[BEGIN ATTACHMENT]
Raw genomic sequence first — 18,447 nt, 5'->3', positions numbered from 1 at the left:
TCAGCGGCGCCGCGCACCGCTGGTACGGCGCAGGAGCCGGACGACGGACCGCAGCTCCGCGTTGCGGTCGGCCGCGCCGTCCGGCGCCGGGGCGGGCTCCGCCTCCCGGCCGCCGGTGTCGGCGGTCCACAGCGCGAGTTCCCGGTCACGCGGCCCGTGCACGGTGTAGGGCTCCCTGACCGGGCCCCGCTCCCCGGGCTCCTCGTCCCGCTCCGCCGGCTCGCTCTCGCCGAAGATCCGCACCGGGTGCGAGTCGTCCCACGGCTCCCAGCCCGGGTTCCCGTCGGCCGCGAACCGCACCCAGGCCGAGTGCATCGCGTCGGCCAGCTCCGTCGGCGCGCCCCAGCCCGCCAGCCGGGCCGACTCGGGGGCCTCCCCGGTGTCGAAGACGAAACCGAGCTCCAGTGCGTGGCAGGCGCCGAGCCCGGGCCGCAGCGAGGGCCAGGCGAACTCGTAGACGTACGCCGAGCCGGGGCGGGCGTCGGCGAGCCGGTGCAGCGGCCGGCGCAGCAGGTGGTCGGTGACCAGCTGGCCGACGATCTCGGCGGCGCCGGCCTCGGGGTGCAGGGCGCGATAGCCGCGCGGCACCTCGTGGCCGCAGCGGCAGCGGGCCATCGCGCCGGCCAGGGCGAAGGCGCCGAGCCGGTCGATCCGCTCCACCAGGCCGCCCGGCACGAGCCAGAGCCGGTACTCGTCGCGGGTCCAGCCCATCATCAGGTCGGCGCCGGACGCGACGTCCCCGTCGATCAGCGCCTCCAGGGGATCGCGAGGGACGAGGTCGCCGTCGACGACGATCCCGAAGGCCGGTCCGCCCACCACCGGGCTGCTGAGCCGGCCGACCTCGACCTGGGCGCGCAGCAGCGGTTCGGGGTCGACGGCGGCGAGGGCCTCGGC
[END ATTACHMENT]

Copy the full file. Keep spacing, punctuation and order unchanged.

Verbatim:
Raw genomic sequence first — 18,447 nt, 5'->3', positions numbered from 1 at the left:
TCAGCGGCGCCGCGCACCGCTGGTACGGCGCAGGAGCCGGACGACGGACCGCAGCTCCGCGTTGCGGTCGGCCGCGCCGTCCGGCGCCGGGGCGGGCTCCGCCTCCCGGCCGCCGGTGTCGGCGGTCCACAGCGCGAGTTCCCGGTCACGCGGCCCGTGCACGGTGTAGGGCTCCCTGACCGGGCCCCGCTCCCCGGGCTCCTCGTCCCGCTCCGCCGGCTCGCTCTCGCCGAAGATCCGCACCGGGTGCGAGTCGTCCCACGGCTCCCAGCCCGGGTTCCCGTCGGCCGCGAACCGCACCCAGGCCGAGTGCATCGCGTCGGCCAGCTCCGTCGGCGCGCCCCAGCCCGCCAGCCGGGCCGACTCGGGGGCCTCCCCGGTGTCGAAGACGAAACCGAGCTCCAGTGCGTGGCAGGCGCCGAGCCCGGGCCGCAGCGAGGGCCAGGCGAACTCGTAGACGTACGCCGAGCCGGGGCGGGCGTCGGCGAGCCGGTGCAGCGGCCGGCGCAGCAGGTGGTCGGTGACCAGCTGGCCGACGATCTCGGCGGCGCCGGCCTCGGGGTGCAGGGCGCGATAGCCGCGCGGCACCTCGTGGCCGCAGCGGCAGCGGGCCATCGCGCCGGCCAGGGCGAAGGCGCCGAGCCGGTCGATCCGCTCCACCAGGCCGCCCGGCACGAGCCAGAGCCGGTACTCGTCGCGGGTCCAGCCCATCATCAGGTCGGCGCCGGACGCGACGTCCCCGTCGATCAGCGCCTCCAGGGGATCGCGAGGGACGAGGTCGCCGTCGACGACGATCCCGAAGGCCGGTCCGCCCACCACCGGGCTGCTGAGCCGGCCGACCTCGACCTGGGCGCGCAGCAGCGGTTCGGGGTCGACGGCGGCGAGGGCCTCGGC